Experimental derivation of boom corrections for yagi antennas

(May 2 2006)

Experimental method for deriving accurate information

Direct evaluation of boom corrections by building long yagis with high Q (narrow bandwidth) is very tedious. One has to change all the elements to get reasonable accuracy so the amount of work required is really frightening!

Rather than building a large number of antennas we have increased the Q of a single "director" by placing it in a cavity. The cavity was made from ordinary household aluminium foil, 1x1x1.6 meters. It was placed on the lab bench as you can see in fig.1 below.

Fig.1. The "boom correction" cavity from the outside.

When a typical director from a 144 MHz antenna is placed at the center of the cavity it will see mirror images of itself in four directions in the vertical walls. These images are reflected again and again so the final result is like a twodimensional "yagi" structure that extends in the plane with one element in each square meter. There are also mirror images in the top and the bottom, but radiation is lower along the element axis so these are less significant although they surely contribute.

A small capacitive probe is placed at the top and the bottom of the cavity and a signal is fed through the cavity by use of these two probes. The element can couple energy between the two capacitive probes only over a very narrow frequency range, typically 100kHz or so at the -3dB points.

The resonance is a "collective resonance" for the twodimensional director structure with mirror images separated by 1 meter (0.5 wavelengths) in the horisontal plane. When a boom tube is placed on the element, all the mirror images will be placed through mirror images of the boom tube and the frequency of the resonance changes. See fig. 2. We think it is well justified to assume that the length correction needed to compensate for the frequency change due to the boom tube is the same as the boom correction needed in a yagi antenna.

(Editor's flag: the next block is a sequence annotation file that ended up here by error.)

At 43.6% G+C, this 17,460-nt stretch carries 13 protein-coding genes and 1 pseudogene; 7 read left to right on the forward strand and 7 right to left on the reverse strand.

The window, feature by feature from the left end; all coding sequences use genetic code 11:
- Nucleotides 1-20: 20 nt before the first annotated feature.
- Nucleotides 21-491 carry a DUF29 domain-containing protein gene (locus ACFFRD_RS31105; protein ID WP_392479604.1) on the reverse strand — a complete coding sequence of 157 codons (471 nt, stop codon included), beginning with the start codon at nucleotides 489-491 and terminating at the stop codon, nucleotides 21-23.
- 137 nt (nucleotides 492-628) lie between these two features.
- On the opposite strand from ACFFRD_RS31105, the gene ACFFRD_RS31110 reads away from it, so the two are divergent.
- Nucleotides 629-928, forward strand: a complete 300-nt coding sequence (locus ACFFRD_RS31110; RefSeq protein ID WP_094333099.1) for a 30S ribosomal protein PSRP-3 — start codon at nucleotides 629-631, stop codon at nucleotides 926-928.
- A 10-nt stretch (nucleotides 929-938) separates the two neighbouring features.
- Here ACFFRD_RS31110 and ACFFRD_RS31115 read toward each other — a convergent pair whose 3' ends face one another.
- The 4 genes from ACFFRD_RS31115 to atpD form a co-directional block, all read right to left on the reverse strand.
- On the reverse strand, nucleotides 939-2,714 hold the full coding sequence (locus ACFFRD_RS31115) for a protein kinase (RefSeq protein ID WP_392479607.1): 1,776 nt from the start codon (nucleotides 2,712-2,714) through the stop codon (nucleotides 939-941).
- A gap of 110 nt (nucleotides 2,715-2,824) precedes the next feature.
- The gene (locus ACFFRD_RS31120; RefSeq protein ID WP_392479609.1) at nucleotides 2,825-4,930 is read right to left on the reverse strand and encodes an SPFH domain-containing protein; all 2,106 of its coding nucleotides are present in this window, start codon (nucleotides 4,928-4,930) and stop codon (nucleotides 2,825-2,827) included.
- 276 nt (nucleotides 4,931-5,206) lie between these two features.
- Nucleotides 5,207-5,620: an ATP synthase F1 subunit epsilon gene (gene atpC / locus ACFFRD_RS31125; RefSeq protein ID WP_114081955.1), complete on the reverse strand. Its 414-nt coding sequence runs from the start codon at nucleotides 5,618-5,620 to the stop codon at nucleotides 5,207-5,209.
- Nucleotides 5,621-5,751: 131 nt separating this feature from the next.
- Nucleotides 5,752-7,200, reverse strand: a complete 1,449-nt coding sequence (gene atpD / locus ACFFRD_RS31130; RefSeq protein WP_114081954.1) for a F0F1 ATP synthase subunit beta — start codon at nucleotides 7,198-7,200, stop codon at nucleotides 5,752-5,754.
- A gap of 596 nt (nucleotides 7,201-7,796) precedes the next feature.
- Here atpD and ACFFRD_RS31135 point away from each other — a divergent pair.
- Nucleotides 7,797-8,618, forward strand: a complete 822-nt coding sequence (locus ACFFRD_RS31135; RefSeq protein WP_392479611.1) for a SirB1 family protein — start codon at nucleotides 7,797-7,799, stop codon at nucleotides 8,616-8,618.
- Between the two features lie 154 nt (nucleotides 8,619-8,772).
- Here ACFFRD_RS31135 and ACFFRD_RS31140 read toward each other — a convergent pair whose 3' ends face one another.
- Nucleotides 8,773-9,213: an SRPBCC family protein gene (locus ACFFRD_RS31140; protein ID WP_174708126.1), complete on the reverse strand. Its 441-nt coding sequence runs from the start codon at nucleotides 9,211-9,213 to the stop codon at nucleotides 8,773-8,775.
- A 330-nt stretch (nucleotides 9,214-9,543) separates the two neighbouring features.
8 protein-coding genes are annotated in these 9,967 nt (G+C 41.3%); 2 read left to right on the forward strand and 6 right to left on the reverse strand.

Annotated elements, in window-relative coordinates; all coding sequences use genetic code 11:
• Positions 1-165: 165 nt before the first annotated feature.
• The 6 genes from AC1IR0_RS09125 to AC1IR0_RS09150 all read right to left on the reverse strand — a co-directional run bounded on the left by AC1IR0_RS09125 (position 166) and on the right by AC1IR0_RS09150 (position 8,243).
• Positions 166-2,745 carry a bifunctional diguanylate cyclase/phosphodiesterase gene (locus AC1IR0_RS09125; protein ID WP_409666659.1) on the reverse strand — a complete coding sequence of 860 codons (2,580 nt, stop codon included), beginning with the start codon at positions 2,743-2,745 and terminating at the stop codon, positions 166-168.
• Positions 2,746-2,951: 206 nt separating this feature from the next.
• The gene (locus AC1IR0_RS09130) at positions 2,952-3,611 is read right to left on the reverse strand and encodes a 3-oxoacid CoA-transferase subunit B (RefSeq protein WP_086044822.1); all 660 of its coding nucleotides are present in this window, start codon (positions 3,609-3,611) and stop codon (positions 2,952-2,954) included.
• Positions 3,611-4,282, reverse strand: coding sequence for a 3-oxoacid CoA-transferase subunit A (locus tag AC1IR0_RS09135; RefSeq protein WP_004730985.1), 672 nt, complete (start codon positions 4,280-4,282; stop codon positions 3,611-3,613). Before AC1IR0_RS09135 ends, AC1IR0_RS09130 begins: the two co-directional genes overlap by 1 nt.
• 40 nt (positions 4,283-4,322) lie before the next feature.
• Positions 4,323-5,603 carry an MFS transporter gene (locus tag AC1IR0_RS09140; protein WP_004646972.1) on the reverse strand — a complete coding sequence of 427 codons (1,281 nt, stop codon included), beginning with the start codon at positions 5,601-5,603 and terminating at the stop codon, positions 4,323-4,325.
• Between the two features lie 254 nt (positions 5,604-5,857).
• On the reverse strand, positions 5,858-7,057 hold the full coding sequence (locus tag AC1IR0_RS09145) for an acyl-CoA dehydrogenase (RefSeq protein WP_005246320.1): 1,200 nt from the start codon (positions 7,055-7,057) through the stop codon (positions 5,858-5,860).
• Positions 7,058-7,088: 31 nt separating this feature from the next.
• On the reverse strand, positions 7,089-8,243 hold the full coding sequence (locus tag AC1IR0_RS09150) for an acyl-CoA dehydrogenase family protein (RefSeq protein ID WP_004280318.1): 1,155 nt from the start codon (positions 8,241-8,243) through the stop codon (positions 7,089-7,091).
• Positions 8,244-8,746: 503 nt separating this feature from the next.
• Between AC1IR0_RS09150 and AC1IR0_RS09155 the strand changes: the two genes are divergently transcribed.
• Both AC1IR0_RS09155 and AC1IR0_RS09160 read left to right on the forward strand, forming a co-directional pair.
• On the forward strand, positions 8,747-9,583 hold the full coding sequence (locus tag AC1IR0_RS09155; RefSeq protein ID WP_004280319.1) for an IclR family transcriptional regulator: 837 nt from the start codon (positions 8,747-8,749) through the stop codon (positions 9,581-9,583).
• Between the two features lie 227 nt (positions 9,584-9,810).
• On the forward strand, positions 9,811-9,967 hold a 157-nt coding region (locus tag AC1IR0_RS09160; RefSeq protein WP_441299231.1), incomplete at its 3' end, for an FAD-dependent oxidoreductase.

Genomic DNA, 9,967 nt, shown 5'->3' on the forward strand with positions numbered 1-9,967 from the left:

Fig 2. A boom tube, 35 mm in diameter, 260 mm long placed on a 6 mm director element inside the cavity. The hole is 13 mm so the insulator is 3.5 mm thick.

The frequency of the resonance is stable and easily measured within 5kHz. Rotating the boom tube around the element does not affect the frequency. The boom tube has to be placed symmetrically around the element midpoint within a few millimeters. A 1 centimeter offset causes a frequency shift of 50kHz typically. The frequency is highest with the boom tube at the center position and it is lowered in proportion to the square of the offset.

The distance from an element to the end of the boom tube affects the boom correction. In our cavity setup, there are two boom tube ends to account for and this effect can not be neglected.

Theoretical justification (sort of)

One way of understanding long yagi antennas is to interpret the row of directors as a structure through which the waves propagate slower than the speed of light. When the speed is slower by that amount that makes the phase shift about 90 degrees between the ends of the structure as seen from the forward direction the antenna is near it's optimum frequency. When looking into the structure from the forward direction the the front and the back ends are both 45 degrees away in phase from the center part of the structure. The fields do not add too well in the forward direction but there is no cancellation either. When looking into the antenna from some angle away from the forward direction the phase shift between the ends increases rapidly with angle. That is the secret behind the yagi and the explanation why it provides more gain than a end fire array in which the elements are fed in phase (as seen from the forward direction).

A director has to be shorter than a half wavelength, the total phase shift has to be in the order of 90 degrees so the directors of a long yagi are shorter than the directors of a short yagi because the phase shift per meter of boom length has to be smaller. Close spaced directors are shorter than wide spaced directors because the total phase shift is a sum of contributions from all elements.

It is unknown to what extent the boom corrections vary with element lengths. We need boom corrections for the director structure of long yagis and therefore we have designed the experiment in such a way that we can measure the change in the phase shift caused by boom tubes when a director is operated at the frequency where it will operate in a real antenna.